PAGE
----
Water Patrol Division Director Captain Matt Walz said that while in effect, the extended idle speed zone did work well. It was afterwards when boaters opened up that things got rough.

Thousands of boaters heeded the warnings as they headed out from the Lake of the Ozarks Shootout but once the clock struck 5:30 p.m. on Saturday, it was described as “all hell broke loose.”

From all accounts, the 2017 Shootout drew more spectators this year than it has in the past and many of those traveled to the race by boat, creating a traffic jam for the Missouri State Highway Patrol Water Patrol Division to curtail.

While the water patrol division and many others agreed the no-wake zone was a significant improvement from last year, once 5:30 p.m. rolled around, boaters were running wide open. Although there were no official reports, at least one boat is believed to have capsized after hitting a series of wakes.

The extended no-wake zone was implemented for this year’s race in an ongoing effort to reduce safety risks and property damage to docks, seawalls and other lakefront structures caused as boats head out from spending the day at the races.

The Water Patrol, a division of the Missouri State Highway Patrol, has been besieged in recent years with complaints from property owners along the shoreline about damaged docks, broken cables and boat lifts caused by boats leaving the Shootout.

The Shootout takes place near Captain Ron’s at the 34.5 mile marker. The Water Patrol doesn’t have enough officers to handle thousands of boats plowing or traveling on plane, most heading in the same direction at one time, without shutting down traffic.

The extended no-wake zone was in effect from 2-5:30 p.m., and included the main channel from the 31.5-mile mark downstream to approximately the 24-mile mark. A shorter no-wake zone in 2016 did little to ease the devastating wake of damage.

Several resorts and lakefront venues, as well as property owners, reported extensive damage from boats traveling to and from the races. The worst of which was Saturday evening.

From his vantage point at Bay Point Condominiums at the 25-mile marker, Sam Reitz, said as the time expired on the extended no-wake zone, the wakes created by boats no longer traveling at idle speed, created rough water like nothing he has seen on Lake of the Ozarks.

“The no-wake zone while in effect, bunched all the boats up together and when 5:30 rolled around, all hell broke loose,” Reitz commented to the Lake Sun.

“I have never seen that many boats on the lake at one time and have never seen the water that rough, including the busiest holiday weekends, “ Reitz said. “Water Patrol had 3 boats sitting in the channel with their lights on waving to boats to try and get them to slow down.”

At the 26.5-mile marker, Mari Pat Brooks said overall the Shootout went great from her perspective until the no-wake expired.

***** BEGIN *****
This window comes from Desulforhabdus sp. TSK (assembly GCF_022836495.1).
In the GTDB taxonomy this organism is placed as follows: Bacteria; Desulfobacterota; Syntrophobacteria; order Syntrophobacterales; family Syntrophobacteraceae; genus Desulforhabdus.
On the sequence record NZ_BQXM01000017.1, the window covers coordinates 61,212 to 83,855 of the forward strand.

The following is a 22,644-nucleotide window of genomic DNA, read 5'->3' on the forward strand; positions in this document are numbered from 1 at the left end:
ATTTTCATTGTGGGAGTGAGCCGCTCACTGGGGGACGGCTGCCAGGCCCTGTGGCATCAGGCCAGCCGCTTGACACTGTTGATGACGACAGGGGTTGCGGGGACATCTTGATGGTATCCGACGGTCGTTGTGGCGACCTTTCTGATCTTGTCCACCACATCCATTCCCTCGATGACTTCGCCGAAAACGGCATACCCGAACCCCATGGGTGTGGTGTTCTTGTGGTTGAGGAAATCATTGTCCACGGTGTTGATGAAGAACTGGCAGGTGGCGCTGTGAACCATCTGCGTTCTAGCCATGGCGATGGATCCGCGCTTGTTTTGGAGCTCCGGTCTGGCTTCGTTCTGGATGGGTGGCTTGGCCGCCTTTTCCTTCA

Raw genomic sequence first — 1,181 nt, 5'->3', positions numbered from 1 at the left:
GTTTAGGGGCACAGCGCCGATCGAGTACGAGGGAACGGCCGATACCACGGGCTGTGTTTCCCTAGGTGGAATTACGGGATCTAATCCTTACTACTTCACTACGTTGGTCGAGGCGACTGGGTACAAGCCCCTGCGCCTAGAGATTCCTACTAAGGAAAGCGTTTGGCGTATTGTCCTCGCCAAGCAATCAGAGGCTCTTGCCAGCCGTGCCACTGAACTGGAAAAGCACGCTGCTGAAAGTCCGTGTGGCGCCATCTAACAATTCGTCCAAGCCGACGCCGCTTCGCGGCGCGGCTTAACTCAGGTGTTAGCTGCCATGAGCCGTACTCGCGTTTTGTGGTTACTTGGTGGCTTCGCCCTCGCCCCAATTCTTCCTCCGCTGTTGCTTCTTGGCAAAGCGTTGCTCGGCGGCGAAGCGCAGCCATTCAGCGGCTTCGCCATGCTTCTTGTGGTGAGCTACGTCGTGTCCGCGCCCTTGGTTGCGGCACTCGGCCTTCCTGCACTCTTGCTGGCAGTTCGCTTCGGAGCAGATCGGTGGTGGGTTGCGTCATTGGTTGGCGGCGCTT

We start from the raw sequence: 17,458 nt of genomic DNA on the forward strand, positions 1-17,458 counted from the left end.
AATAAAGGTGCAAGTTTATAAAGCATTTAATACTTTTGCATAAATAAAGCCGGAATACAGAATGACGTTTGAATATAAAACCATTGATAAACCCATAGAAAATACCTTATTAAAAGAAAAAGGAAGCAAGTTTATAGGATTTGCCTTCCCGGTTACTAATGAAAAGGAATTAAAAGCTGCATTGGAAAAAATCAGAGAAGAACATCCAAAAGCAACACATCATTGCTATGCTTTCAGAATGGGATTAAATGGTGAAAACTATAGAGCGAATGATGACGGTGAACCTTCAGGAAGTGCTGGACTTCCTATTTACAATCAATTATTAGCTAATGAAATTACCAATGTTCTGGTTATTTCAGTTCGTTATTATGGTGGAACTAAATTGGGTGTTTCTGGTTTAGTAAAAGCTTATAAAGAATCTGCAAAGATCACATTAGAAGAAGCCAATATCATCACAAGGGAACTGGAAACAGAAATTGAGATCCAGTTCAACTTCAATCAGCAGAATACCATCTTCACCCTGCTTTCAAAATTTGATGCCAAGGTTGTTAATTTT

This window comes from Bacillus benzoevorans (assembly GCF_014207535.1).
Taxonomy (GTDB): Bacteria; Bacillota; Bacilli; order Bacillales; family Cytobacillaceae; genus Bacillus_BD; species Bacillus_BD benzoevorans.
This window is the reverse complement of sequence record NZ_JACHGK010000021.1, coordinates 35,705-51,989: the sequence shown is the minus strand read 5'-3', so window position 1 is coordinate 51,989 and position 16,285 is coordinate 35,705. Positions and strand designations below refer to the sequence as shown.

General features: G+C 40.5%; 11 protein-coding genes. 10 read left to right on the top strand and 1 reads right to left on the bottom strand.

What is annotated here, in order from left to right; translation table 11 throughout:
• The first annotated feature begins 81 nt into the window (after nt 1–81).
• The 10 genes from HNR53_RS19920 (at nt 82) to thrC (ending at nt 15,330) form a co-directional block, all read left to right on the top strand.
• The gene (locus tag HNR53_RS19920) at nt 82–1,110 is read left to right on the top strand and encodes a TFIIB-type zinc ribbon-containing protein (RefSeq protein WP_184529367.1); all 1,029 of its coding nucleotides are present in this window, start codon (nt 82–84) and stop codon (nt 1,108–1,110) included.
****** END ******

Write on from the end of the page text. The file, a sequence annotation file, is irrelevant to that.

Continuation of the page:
“It was beyond crazy,” Brooks said. “Had damage to our new rough water dock, lost all seawall lights and new rocks that were just put down for decoration by the seawall have disappeared.”

Water Patrol Division Director Captain Matt Walz said that while in effect, the extended idle speed zone did work well. It was afterwards when boaters opened up that things got rough.

“The majority of boaters were patient and compliant with it. There were a few we had to run down but overall, boaters were following the rules. It worked better than 2016 but we are still not satisfied. It worked but it wasn’t in place late enough,” Walz said. He was positioned at the 24- to 25-mile marker during the no-wake time period and it was calm.

“It is clear additional adjustments will need to be made due to the amount of traffic traveling upstream to the event, as well as the tremendous amount of traffic still in the area when the extended idle speed restriction ended,” he said. 

“From 5:30 p.m. to 6:30 p.m., it was extremely rough downstream from the event, and Water Patrol Division personnel were certainly concerned with the boating conditions. If the event continues to be permitted, we must find ways to continue to make it safer and do a better job of protecting property in the area.”

Walz said there are several options the Water Patrol will look at when the Lake of the Ozarks Shootout organization applies for its 2018 regatta permit. In 2016, the water patrol division held a town hall style meeting. While Walz said there are not plans at this time for a similar meeting, the water patrol division is interested in what the public has to say.

“If the general public would like to send complaints and/or photos regarding the Shootout event to the Water Patrol Division, they are welcome to email those to boatinfo@mshp.dps.mo.gov,” Walk said.  “We do want to hear from them, good or bad.”

The extended no-wake zone didn’t dampen the enthusiasm of race-goers.

Ron Duggan, owner of Captain Ron’s and member of the Shootout steering committee, confirmed this year’s event drew the largest crowd ever. He said the Shootout committee will continue to work with the water patrol division.

Of this year’s event, Duggan said “I think it was good for some and not so good for others. We will certainly sit down with water patrol and evaluate the pros and cons and make adjustments where needed.”